Gaza crossings closed for second day


GAZA CITY (Ma'an) -- Israel continued its closure of all crossings into Gaza on Tuesday for the second day, a Palestinian Authority official told Ma'an.

Raed Fattouh said Israeli authorities informed the liaison office that the goods crossing in southern Gaza, Kerem Shalom, was closed for the import and export of goods for "security reasons."

The passenger crossing in northern Gaza, Erez, will also remain closed, except for "humanitarian cases only," Fattouh said.

Israel announced Monday morning it had shut down the crossings following rocket fire.

Israel responded by launching a series of air strikes on the coastal enclave. more

Monday, 24 June 2013

Egypt steps up Gaza tunnel crackdown, dismaying Palestinians


(Reuters) - Egypt has intensified a crackdown on smuggling tunnels between its volatile Sinai desert and the Gaza Strip, causing a steep hike in petrol and cement prices in the Palestinian territory.

Palestinians involved in the tunnel business say that the campaign, which began in March and has included flooding of underground passages, was ramped up in the past two weeks before a wave of opposition-led protests in Egypt expected to start on June 30.

Egyptian President Mohamed Mursi has come under political fire at home over a strong challenge to his authority by militant Islamists in the Sinai who have attacked Egyptian security forces in the peninsula.

Egypt's military, struggling to fill a security vacuum in the Sinai since autocrat Hosni Mubarak was swept from power in 2011, has pledged to shut all tunnels under the Gaza border, saying they are used by militants on both sides to smuggle activists and weapons. more

Israel breaks pledge to allow imprisoned Gaza engineer family visits


One year after Israel promised to allow Palestinian prisoners to receive visits from their families, it is still denying Dirar Abu Sisi the right to see his loved ones.

Abu Sisi, the deputy engineer of Gaza’s only power plant, was abducted in Ukraine, the country of his wife’s birth, in early 2011. He has been held in an Israeli prison since then. Throughout that time, his wife Veronika has only been able to have three telephone chats with him.

“The last call, which took ten minutes, was in January 2012,” she said. “When my mother died back in Ukraine, they refused to let us have a phone conversation.”

Tal Linoy, an Israeli attorney who is representing Abu Sisi, accused Israel of reneging on commitments that it made to Palestinian prisoners last year following a mass hunger strike. As well as agreeing to allow family visits, Israel pledged to end solitary confinement.

Yet Abu Sisi is still held in isolation. Although Abu Sisi has not yet been tried for any offense, the Israeli legal system has approved the extension of his solitary confinement on four separate occasions. The latest extension — for a six-month period — was authorized in April this year. more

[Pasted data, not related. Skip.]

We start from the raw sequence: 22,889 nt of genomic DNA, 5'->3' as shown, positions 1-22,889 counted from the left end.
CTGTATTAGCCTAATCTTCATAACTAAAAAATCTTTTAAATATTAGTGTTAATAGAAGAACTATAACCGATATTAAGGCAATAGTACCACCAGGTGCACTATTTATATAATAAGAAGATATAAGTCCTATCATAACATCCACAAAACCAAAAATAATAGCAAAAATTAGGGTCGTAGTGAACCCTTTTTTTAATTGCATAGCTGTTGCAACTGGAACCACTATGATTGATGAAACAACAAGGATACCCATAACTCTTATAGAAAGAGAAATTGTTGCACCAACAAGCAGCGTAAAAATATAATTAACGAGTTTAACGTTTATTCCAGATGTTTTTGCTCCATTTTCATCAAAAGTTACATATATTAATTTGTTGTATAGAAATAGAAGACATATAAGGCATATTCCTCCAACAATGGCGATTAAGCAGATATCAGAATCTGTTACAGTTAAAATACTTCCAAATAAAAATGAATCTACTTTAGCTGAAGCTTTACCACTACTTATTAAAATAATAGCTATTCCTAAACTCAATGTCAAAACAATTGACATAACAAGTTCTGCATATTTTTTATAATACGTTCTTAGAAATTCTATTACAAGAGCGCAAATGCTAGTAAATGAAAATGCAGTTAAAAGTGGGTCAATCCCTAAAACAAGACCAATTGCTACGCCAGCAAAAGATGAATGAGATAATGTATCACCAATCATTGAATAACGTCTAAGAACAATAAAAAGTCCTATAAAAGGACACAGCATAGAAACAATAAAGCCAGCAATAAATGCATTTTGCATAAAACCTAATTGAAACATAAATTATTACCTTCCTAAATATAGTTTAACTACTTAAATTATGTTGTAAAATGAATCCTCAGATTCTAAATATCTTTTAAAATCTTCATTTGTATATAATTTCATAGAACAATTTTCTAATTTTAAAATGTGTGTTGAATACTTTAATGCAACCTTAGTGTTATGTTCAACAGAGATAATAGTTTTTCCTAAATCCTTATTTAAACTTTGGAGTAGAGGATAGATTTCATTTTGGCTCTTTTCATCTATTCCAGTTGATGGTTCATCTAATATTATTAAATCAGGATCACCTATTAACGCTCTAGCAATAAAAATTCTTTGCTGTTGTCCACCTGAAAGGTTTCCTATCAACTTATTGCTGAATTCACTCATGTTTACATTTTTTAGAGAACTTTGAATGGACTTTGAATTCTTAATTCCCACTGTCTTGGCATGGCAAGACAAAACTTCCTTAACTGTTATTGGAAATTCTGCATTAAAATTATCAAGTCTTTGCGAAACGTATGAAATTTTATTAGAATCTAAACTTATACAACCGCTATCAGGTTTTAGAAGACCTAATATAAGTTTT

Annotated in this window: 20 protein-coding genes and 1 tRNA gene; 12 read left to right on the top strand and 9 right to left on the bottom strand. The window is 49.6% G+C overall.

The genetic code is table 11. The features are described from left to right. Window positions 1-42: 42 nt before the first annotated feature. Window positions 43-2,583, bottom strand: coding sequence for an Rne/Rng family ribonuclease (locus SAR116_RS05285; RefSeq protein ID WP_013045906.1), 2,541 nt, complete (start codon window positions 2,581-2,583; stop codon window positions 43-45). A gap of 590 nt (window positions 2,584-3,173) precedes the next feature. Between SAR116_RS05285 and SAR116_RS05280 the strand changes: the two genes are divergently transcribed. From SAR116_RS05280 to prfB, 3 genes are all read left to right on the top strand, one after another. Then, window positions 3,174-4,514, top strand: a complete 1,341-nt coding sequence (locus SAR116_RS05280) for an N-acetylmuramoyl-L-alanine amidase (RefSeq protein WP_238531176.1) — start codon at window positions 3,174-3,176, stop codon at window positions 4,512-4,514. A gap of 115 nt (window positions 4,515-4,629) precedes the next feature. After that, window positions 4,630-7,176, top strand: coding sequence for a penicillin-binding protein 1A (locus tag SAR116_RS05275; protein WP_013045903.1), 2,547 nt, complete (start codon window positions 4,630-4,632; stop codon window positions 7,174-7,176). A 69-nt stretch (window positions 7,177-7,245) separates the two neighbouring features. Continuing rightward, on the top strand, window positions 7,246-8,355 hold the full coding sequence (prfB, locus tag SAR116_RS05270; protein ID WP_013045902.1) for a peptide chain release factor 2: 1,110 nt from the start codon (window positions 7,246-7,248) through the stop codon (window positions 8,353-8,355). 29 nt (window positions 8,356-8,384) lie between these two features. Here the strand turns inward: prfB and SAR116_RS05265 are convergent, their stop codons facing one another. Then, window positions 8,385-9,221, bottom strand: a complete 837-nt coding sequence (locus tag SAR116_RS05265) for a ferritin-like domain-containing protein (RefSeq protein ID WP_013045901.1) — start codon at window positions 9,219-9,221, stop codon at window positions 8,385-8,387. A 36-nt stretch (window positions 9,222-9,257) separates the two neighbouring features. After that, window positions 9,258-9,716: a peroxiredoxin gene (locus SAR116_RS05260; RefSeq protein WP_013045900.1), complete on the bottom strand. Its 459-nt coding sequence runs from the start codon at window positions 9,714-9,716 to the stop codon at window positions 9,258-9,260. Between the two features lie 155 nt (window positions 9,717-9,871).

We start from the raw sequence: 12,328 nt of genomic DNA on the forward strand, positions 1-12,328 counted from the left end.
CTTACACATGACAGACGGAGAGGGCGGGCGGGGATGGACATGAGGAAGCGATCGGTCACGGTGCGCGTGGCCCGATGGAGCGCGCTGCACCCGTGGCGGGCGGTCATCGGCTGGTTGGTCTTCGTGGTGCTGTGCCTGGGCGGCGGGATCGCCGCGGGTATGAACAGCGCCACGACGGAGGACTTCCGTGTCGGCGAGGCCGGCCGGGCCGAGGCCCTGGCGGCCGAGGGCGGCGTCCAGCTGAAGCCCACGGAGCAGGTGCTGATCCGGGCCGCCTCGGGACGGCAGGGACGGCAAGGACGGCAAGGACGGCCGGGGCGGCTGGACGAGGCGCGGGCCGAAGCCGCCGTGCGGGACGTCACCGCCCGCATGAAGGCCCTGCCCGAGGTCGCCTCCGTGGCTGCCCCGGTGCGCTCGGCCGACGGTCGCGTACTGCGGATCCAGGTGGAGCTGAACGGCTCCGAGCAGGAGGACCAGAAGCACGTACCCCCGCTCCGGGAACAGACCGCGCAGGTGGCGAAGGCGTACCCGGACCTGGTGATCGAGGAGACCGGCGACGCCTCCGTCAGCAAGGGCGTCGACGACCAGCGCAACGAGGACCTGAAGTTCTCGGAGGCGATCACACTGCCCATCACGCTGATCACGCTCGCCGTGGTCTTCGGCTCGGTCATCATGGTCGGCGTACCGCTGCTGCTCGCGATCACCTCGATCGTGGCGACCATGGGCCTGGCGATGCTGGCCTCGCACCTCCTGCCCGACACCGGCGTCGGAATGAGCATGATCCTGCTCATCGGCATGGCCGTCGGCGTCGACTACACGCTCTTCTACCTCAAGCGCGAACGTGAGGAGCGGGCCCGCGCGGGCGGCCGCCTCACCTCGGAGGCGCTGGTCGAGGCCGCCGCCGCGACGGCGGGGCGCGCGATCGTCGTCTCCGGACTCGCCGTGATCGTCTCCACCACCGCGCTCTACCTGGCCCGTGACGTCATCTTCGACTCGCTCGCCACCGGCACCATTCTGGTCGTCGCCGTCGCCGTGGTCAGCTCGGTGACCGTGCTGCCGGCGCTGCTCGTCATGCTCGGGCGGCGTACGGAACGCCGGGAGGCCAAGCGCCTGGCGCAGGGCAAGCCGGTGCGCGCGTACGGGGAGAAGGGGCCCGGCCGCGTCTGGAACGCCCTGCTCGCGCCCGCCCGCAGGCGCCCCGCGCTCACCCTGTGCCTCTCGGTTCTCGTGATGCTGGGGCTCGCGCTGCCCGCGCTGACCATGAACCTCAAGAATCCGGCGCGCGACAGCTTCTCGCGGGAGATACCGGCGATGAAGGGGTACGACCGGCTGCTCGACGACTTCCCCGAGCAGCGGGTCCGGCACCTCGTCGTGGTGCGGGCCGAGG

Israel bars Gaza families from prison visits


GAZA CITY (Ma'an) -- Israeli authorities barred Gaza residents from leaving the coastal enclave Monday to visit relatives in Israeli jails, following the closure of all crossings, a Palestinian Authority liaison official said.

Raed Fattouh said 80 relatives had headed to the Beit Hanoun (Erez) passenger crossing in northern Gaza but soldiers said they were not allowed to cross.

Earlier Monday Fattouh announced that Israel had shut down all crossings into Gaza for "security reasons," following rocket fire from Islamic Jihad, who severed ties with Hamas over the death of an affiliate by Hamas police a day earlier. more

Police: Gaza man dies after self-immolation


GAZA CITY (Ma'an) -- A man died in the Gaza Strip on Monday after setting fire to himself a day earlier, police said.

Yousef Nassar, 30, suffered severe burns after pouring a flammable substance over himself and setting it alight in the Shujaiyeh neighborhood of Gaza City, a police spokesman told Ma'an. more

Israeli air force strikes Gaza and shuts crossings


GAZA CITY (Ma'an) -- Israeli aircraft shelled several Islamic Jihad sites in Gaza on Monday morning in response to rocket fire.

A Ma'an reporter said several F16 aircraft shelled four sites belonging to the military wing of Islamic Jihad, Saraya al-Quds, in Rafah.

Shelling was also reported in empty areas near the Asda city in Khan Younis and in the Deir al-Balah district, including the al-Zawayda village.

Tunnels were also targeted along the Rafah border, with no injuries reported.

Israel also shut down all crossings into Gaza, Palestinian Authority liaison official Raed Fattouh said.

Fattouh said he was told the closure was for "security reasons."

A source said Israel would only be allowing humanitarian cases through the passenger crossing Erez in northern Gaza. more

Sunday, 23 June 2013

Islamic Jihad severs ties with Hamas after death of member


GAZA CITY (Ma'an) -- The Islamic Jihad movement in Gaza announced Sunday that it was temporarily suspending ties with Hamas, accusing Gaza authorities of being responsible for the death of one of the group's members.